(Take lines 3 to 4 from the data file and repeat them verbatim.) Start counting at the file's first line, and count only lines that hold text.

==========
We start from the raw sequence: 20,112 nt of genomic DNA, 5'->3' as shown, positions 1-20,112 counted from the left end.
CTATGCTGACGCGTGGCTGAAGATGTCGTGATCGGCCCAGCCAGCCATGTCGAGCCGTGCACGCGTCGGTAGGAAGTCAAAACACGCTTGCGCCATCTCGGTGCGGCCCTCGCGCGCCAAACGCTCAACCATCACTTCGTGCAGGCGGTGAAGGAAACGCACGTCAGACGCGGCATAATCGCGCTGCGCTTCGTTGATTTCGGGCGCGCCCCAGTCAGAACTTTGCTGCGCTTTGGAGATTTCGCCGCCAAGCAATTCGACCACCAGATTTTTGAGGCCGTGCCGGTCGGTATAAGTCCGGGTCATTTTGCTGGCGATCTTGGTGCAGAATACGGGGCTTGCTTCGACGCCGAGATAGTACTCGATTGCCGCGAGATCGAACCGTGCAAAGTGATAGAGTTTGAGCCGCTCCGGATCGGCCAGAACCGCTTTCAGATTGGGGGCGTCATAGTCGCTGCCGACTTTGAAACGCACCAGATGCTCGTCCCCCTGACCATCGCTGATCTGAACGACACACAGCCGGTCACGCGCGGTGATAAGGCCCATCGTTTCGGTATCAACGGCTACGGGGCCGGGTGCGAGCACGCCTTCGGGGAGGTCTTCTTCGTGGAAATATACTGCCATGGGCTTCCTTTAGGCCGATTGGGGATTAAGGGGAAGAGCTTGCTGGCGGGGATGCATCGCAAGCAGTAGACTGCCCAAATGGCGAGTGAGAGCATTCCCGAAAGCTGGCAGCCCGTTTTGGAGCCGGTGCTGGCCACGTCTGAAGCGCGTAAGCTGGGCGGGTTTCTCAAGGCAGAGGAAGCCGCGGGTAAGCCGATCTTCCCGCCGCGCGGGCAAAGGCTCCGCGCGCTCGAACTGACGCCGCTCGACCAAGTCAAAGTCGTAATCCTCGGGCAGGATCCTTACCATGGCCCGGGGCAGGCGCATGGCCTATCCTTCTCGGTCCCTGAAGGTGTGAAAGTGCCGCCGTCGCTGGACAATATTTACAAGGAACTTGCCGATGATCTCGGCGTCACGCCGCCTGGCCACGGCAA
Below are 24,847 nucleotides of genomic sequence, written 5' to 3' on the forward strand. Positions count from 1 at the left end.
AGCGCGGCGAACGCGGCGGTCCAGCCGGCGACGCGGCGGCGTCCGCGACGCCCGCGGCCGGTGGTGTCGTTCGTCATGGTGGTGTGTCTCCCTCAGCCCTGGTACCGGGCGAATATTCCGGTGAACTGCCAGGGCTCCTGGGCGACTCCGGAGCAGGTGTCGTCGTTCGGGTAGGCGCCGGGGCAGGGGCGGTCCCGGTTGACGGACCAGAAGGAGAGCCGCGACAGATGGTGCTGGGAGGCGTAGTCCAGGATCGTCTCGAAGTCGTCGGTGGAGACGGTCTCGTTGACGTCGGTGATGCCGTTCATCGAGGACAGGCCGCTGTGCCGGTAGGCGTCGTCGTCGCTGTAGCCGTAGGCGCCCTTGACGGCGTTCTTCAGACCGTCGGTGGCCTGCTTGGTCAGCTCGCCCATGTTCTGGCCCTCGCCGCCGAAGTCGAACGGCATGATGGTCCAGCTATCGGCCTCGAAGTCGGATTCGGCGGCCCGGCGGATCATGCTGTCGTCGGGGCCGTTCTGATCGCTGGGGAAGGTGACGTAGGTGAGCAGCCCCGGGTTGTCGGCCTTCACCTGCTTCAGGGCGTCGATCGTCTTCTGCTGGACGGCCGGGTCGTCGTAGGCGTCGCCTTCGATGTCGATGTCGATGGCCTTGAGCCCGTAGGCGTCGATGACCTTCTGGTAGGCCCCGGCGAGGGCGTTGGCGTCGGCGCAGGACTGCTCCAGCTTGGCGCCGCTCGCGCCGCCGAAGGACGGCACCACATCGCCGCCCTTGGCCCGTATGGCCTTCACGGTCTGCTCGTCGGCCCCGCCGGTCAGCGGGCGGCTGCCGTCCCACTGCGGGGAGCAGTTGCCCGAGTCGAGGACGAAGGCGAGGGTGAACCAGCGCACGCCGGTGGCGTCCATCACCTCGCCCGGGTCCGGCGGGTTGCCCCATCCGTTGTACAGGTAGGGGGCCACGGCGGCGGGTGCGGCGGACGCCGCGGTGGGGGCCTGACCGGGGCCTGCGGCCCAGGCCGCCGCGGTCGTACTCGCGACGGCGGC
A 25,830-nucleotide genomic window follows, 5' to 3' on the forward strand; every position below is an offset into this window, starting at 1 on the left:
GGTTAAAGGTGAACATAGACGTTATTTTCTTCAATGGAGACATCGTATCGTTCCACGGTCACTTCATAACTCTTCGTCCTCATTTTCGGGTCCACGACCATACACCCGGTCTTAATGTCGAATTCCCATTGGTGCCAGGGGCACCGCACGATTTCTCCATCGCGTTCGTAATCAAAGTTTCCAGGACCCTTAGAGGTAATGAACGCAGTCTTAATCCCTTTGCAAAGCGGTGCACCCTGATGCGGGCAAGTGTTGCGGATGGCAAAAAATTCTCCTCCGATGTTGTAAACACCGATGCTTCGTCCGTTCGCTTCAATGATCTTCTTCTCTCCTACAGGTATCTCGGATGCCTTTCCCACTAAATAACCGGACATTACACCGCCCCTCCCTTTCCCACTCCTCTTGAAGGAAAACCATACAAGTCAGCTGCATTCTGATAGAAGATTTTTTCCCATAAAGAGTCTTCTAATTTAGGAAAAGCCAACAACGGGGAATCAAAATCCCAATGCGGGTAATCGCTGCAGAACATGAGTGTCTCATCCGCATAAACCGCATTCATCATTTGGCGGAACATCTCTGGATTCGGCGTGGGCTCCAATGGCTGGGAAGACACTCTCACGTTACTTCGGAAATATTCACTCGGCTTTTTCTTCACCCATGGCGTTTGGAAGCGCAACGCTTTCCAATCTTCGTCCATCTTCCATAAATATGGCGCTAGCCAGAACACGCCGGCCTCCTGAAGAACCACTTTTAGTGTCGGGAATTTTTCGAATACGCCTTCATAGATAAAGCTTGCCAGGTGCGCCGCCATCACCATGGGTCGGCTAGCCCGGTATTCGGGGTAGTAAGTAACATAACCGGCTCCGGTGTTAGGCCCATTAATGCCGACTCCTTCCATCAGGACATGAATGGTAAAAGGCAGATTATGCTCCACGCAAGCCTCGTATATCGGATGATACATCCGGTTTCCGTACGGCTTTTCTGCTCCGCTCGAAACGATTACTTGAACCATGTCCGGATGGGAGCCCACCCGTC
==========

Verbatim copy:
Below are 24,847 nucleotides of genomic sequence, written 5' to 3' on the forward strand. Positions count from 1 at the left end.
AGCGCGGCGAACGCGGCGGTCCAGCCGGCGACGCGGCGGCGTCCGCGACGCCCGCGGCCGGTGGTGTCGTTCGTCATGGTGGTGTGTCTCCCTCAGCCCTGGTACCGGGCGAATATTCCGGTGAACTGCCAGGGCTCCTGGGCGACTCCGGAGCAGGTGTCGTCGTTCGGGTAGGCGCCGGGGCAGGGGCGGTCCCGGTTGACGGACCAGAAGGAGAGCCGCGACAGATGGTGCTGGGAGGCGTAGTCCAGGATCGTCTCGAAGTCGTCGGTGGAGACGGTCTCGTTGACGTCGGTGATGCCGTTCATCGAGGACAGGCCGCTGTGCCGGTAGGCGTCGTCGTCGCTGTAGCCGTAGGCGCCCTTGACGGCGTTCTTCAGACCGTCGGTGGCCTGCTTGGTCAGCTCGCCCATGTTCTGGCCCTCGCCGCCGAAGTCGAACGGCATGATGGTCCAGCTATCGGCCTCGAAGTCGGATTCGGCGGCCCGGCGGATCATGCTGTCGTCGGGGCCGTTCTGATCGCTGGGGAAGGTGACGTAGGTGAGCAGCCCCGGGTTGTCGGCCTTCACCTGCTTCAGGGCGTCGATCGTCTTCTGCTGGACGGCCGGGTCGTCGTAGGCGTCGCCTTCGATGTCGATGTCGATGGCCTTGAGCCCGTAGGCGTCGATGACCTTCTGGTAGGCCCCGGCGAGGGCGTTGGCGTCGGCGCAGGACTGCTCCAGCTTGGCGCCGCTCGCGCCGCCGAAGGACGGCACCACATCGCCGCCCTTGGCCCGTATGGCCTTCACGGTCTGCTCGTCGGCCCCGCCGGTCAGCGGGCGGCTGCCGTCCCACTGCGGGGAGCAGTTGCCCGAGTCGAGGACGAAGGCGAGGGTGAACCAGCGCACGCCGGTGGCGTCCATCACCTCGCCCGGGTCCGGCGGGTTGCCCCATCCGTTGTACAGGTAGGGGGCCACGGCGGCGGGTGCGGCGGACGCCGCGGTGGGGGCCTGACCGGGGCCTGCGGCCCAGGCCGCCGCGGTCGTACTCGCGACGGCGGC